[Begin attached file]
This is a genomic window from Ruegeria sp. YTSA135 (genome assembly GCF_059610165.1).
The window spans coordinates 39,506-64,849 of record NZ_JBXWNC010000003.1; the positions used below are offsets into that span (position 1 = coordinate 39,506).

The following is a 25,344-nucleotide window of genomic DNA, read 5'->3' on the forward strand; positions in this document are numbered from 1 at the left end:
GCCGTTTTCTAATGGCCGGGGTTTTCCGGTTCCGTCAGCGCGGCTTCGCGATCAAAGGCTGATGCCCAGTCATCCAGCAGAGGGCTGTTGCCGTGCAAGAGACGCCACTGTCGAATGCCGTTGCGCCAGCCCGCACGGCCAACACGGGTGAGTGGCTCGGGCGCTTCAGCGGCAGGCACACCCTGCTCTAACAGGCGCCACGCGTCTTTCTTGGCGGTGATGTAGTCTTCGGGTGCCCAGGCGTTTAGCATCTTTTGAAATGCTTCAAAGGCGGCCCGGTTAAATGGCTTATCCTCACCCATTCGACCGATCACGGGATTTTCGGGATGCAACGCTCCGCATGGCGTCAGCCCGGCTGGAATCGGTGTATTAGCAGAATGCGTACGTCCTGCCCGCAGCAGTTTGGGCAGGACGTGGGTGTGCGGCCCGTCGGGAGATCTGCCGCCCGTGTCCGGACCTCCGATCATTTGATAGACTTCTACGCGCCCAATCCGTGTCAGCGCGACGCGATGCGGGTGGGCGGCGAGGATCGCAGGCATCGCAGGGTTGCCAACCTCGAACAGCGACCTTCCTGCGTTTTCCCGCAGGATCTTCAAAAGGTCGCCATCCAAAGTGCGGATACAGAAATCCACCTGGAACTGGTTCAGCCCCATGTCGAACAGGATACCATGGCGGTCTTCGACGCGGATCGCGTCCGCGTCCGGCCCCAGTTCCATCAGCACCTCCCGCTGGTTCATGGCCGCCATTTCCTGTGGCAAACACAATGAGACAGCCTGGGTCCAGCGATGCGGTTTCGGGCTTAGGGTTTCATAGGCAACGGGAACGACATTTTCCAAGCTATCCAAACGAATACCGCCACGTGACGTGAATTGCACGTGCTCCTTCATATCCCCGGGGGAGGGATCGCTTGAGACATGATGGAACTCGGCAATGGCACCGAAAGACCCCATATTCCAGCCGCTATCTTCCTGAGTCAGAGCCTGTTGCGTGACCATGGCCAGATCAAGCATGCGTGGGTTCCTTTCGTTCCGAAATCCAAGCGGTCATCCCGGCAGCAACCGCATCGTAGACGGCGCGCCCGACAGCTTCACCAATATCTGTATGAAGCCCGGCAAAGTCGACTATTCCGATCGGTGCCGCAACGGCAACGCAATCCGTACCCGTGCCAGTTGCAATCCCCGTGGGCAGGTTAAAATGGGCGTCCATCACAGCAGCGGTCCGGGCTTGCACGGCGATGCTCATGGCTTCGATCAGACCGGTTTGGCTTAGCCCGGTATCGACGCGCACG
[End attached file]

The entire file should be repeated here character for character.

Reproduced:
This is a genomic window from Ruegeria sp. YTSA135 (genome assembly GCF_059610165.1).
The window spans coordinates 39,506-64,849 of record NZ_JBXWNC010000003.1; the positions used below are offsets into that span (position 1 = coordinate 39,506).

The following is a 25,344-nucleotide window of genomic DNA, read 5'->3' on the forward strand; positions in this document are numbered from 1 at the left end:
GCCGTTTTCTAATGGCCGGGGTTTTCCGGTTCCGTCAGCGCGGCTTCGCGATCAAAGGCTGATGCCCAGTCATCCAGCAGAGGGCTGTTGCCGTGCAAGAGACGCCACTGTCGAATGCCGTTGCGCCAGCCCGCACGGCCAACACGGGTGAGTGGCTCGGGCGCTTCAGCGGCAGGCACACCCTGCTCTAACAGGCGCCACGCGTCTTTCTTGGCGGTGATGTAGTCTTCGGGTGCCCAGGCGTTTAGCATCTTTTGAAATGCTTCAAAGGCGGCCCGGTTAAATGGCTTATCCTCACCCATTCGACCGATCACGGGATTTTCGGGATGCAACGCTCCGCATGGCGTCAGCCCGGCTGGAATCGGTGTATTAGCAGAATGCGTACGTCCTGCCCGCAGCAGTTTGGGCAGGACGTGGGTGTGCGGCCCGTCGGGAGATCTGCCGCCCGTGTCCGGACCTCCGATCATTTGATAGACTTCTACGCGCCCAATCCGTGTCAGCGCGACGCGATGCGGGTGGGCGGCGAGGATCGCAGGCATCGCAGGGTTGCCAACCTCGAACAGCGACCTTCCTGCGTTTTCCCGCAGGATCTTCAAAAGGTCGCCATCCAAAGTGCGGATACAGAAATCCACCTGGAACTGGTTCAGCCCCATGTCGAACAGGATACCATGGCGGTCTTCGACGCGGATCGCGTCCGCGTCCGGCCCCAGTTCCATCAGCACCTCCCGCTGGTTCATGGCCGCCATTTCCTGTGGCAAACACAATGAGACAGCCTGGGTCCAGCGATGCGGTTTCGGGCTTAGGGTTTCATAGGCAACGGGAACGACATTTTCCAAGCTATCCAAACGAATACCGCCACGTGACGTGAATTGCACGTGCTCCTTCATATCCCCGGGGGAGGGATCGCTTGAGACATGATGGAACTCGGCAATGGCACCGAAAGACCCCATATTCCAGCCGCTATCTTCCTGAGTCAGAGCCTGTTGCGTGACCATGGCCAGATCAAGCATGCGTGGGTTCCTTTCGTTCCGAAATCCAAGCGGTCATCCCGGCAGCAACCGCATCGTAGACGGCGCGCCCGACAGCTTCACCAATATCTGTATGAAGCCCGGCAAAGTCGACTATTCCGATCGGTGCCGCAACGGCAACGCAATCCGTACCCGTGCCAGTTGCAATCCCCGTGGGCAGGTTAAAATGGGCGTCCATCACAGCAGCGGTCCGGGCTTGCACGGCGATGCTCATGGCTTCGATCAGACCGGTTTGGCTTAGCCCGGTATCGACGCGCACG